We recently published a news alert highlighting the most common queries we have been receiving from senior executives in the current climate, one of which was “how can senior executives deal with allegations of wrongdoing and investigations?”
Whilst allegations of employee wrongdoing are not a new occurrence, how these allegations are addressed has, by necessity, altered in the current climate where the majority of employees remain working remotely. In this alert we consider some of the legal, practical and well-being issues to consider when in relation to a virtual workplace investigation.
2020 has seen unprecedented disruptions to employment and while all are feeling the impact, senior executives in particular have noticed specific adverse impacts in their employment. One of the common questions we have been asked during this time is “how can senior executives deal with allegations of wrongdoing and investigations in the current climate?”
When an allegation of wrongdoing has been made, or a workplace grievance raised, an employer will generally need to investigate the matter, make findings and take appropriate disciplinary action if any wrongdoing is found to have taken place.
The Covid-19 pandemic has necessarily altered the way in which workplace investigations are conducted. Remote investigations bring with them a host of additional considerations when conducting and participating in a procedurally fair investigation.
Senior executives, particularly those in regulated industries, appreciate the potentially devastating consequences which allegations of wrongdoing and subsequent adverse findings may have on both their future career and reputation. Another concern at the present time is that such allegations may be relied upon to exit a senior executive and seek to absolve the company of its responsibility to pay compensation, during a time when businesses are increasingly cost conscious and the job market is likely to be particularly difficult.
A senior executive who is either required to investigate allegations of wrongdoing in the current climate, or who is subject to an investigation into their own alleged wrongdoing, should be aware of the particular challenges of virtual investigations and disciplinary processes, and must tailor their legal and strategic approach accordingly.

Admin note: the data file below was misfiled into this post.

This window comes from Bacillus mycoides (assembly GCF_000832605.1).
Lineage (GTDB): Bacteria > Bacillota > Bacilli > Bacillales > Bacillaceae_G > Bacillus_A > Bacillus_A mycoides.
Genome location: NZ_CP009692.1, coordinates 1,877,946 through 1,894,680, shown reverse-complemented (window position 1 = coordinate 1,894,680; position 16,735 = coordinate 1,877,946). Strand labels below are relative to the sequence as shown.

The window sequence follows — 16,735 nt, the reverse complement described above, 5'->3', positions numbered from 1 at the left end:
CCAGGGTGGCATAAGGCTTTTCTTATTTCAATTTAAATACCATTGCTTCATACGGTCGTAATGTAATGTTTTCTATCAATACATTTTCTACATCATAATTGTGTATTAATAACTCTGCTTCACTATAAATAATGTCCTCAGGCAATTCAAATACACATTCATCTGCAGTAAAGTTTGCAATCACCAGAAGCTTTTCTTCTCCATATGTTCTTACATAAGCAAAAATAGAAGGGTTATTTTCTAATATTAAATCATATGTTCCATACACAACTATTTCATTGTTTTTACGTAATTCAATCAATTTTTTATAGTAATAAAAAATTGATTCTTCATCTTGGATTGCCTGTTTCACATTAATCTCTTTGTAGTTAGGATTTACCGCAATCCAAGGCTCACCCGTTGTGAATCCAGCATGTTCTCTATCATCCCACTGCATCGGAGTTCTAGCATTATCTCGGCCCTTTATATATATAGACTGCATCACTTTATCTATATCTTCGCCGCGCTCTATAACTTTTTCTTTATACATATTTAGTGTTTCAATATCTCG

Some of the matters which senior executives in this position should consider, include:
• Postpone or proceed: Updated guidance from ACAS on conducting workplace investigations suggests that for cases involving “relatively minor” disciplinary issues, it may be appropriate to consider whether they can reasonably be dealt with at a later date. In circumstances where it is apparent that remote working is likely to continue to some degree in the foreseeable future, however, it is doubtful that postponing investigations until relevant parties have returned to the physical workplace is a pragmatic or sensible long-term option.
• Access to Materials: Whilst employees working remotely will likely have access to centrally held data needed to perform their duties, some evidence may be stored on local drives or only in hard copy documents onsite. Arrangements may need to be made to allow such materials to be accessed and examined by the parties, and the timetable for conducting the investigation may need to be extended accordingly.
• Investigation Logistics: An employee who is the subject of a workplace investigation retains the right to be accompanied during a disciplinary meeting, even if that accompaniment is more likely now to happen remotely Employers are advised to be amenable to requests for short postponements as a result of the unavailability of the employee’s companion, particularly in circumstances where such unavailability may be related to the pandemic, for example as a result of difficulties travelling or because of increased caring responsibilities.
Where a hearing is being conducted by video conference, the employee should have access to all equipment necessary to participate in the conference. All participants should be reminded of their obligations of confidentiality during the investigations and should be explicitly directed not to record meetings.
• Wellbeing of Participants: Participation in a workplace investigation is, by its nature, a stressful process. Coupled with other concerns which employees may have, such as family, health or financial worries, it is vital that a senior executive who is involved in a workplace investigation is provided with adequate support during the process.
Regular catchups should take place to monitor employee wellbeing and flexibility should be demonstrated when scheduling investigatory and disciplinary meetings.
As long as care has been taken to ensure that procedural fairness is afforded to all involved, there is generally little reason why a virtual workplace investigation cannot occur. Given the changes to the workplace landscapes in recent times, it is likely that such investigations will be a staple of the future and senior executives should ensure that they are confident and cognisant of their rights and obligations in such a scenario.
Our firm has extensive experience in advising senior executives who are the subject of a workplace investigation as well as those who have responsibility for conducting them. If you would like to discuss any of these issues further, or for guidance on your specific rights, responsibilities and potential liabilities, please contact Beth Hale (Partner) and Louise O’Connor (Associate), both of whom specialise in partnership and employment law issues for multi-national employers, senior executives, firms and partners.